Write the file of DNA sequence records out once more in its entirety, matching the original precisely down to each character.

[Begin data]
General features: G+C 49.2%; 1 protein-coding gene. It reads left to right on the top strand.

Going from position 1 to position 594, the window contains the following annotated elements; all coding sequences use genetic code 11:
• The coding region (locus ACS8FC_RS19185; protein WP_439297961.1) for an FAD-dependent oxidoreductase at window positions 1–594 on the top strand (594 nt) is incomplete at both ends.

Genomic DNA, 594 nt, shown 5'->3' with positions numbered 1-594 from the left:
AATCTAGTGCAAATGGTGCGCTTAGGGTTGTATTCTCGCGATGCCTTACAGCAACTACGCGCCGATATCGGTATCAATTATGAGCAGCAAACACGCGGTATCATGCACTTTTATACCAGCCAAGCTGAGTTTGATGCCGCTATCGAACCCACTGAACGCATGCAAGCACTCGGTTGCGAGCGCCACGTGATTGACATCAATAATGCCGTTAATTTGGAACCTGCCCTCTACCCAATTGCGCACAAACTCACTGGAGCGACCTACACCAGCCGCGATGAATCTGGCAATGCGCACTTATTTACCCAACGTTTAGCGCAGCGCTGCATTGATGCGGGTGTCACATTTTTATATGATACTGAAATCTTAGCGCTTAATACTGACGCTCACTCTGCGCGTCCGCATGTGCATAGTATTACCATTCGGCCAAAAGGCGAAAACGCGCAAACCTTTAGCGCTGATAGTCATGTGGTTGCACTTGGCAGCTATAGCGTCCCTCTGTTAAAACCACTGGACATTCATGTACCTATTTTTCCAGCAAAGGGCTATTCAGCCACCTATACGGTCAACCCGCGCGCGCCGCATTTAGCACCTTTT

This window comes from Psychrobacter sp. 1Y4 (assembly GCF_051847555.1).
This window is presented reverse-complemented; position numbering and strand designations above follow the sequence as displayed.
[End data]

General features: G+C 49.2%; 1 protein-coding gene. It reads left to right on the top strand.

Going from position 1 to position 594, the window contains the following annotated elements; all coding sequences use genetic code 11:
• The coding region (locus ACS8FC_RS19185; protein WP_439297961.1) for an FAD-dependent oxidoreductase at window positions 1–594 on the top strand (594 nt) is incomplete at both ends.

Genomic DNA, 594 nt, shown 5'->3' with positions numbered 1-594 from the left:
AATCTAGTGCAAATGGTGCGCTTAGGGTTGTATTCTCGCGATGCCTTACAGCAACTACGCGCCGATATCGGTATCAATTATGAGCAGCAAACACGCGGTATCATGCACTTTTATACCAGCCAAGCTGAGTTTGATGCCGCTATCGAACCCACTGAACGCATGCAAGCACTCGGTTGCGAGCGCCACGTGATTGACATCAATAATGCCGTTAATTTGGAACCTGCCCTCTACCCAATTGCGCACAAACTCACTGGAGCGACCTACACCAGCCGCGATGAATCTGGCAATGCGCACTTATTTACCCAACGTTTAGCGCAGCGCTGCATTGATGCGGGTGTCACATTTTTATATGATACTGAAATCTTAGCGCTTAATACTGACGCTCACTCTGCGCGTCCGCATGTGCATAGTATTACCATTCGGCCAAAAGGCGAAAACGCGCAAACCTTTAGCGCTGATAGTCATGTGGTTGCACTTGGCAGCTATAGCGTCCCTCTGTTAAAACCACTGGACATTCATGTACCTATTTTTCCAGCAAAGGGCTATTCAGCCACCTATACGGTCAACCCGCGCGCGCCGCATTTAGCACCTTTT

This window comes from Psychrobacter sp. 1Y4 (assembly GCF_051847555.1).
This window is presented reverse-complemented; position numbering and strand designations above follow the sequence as displayed.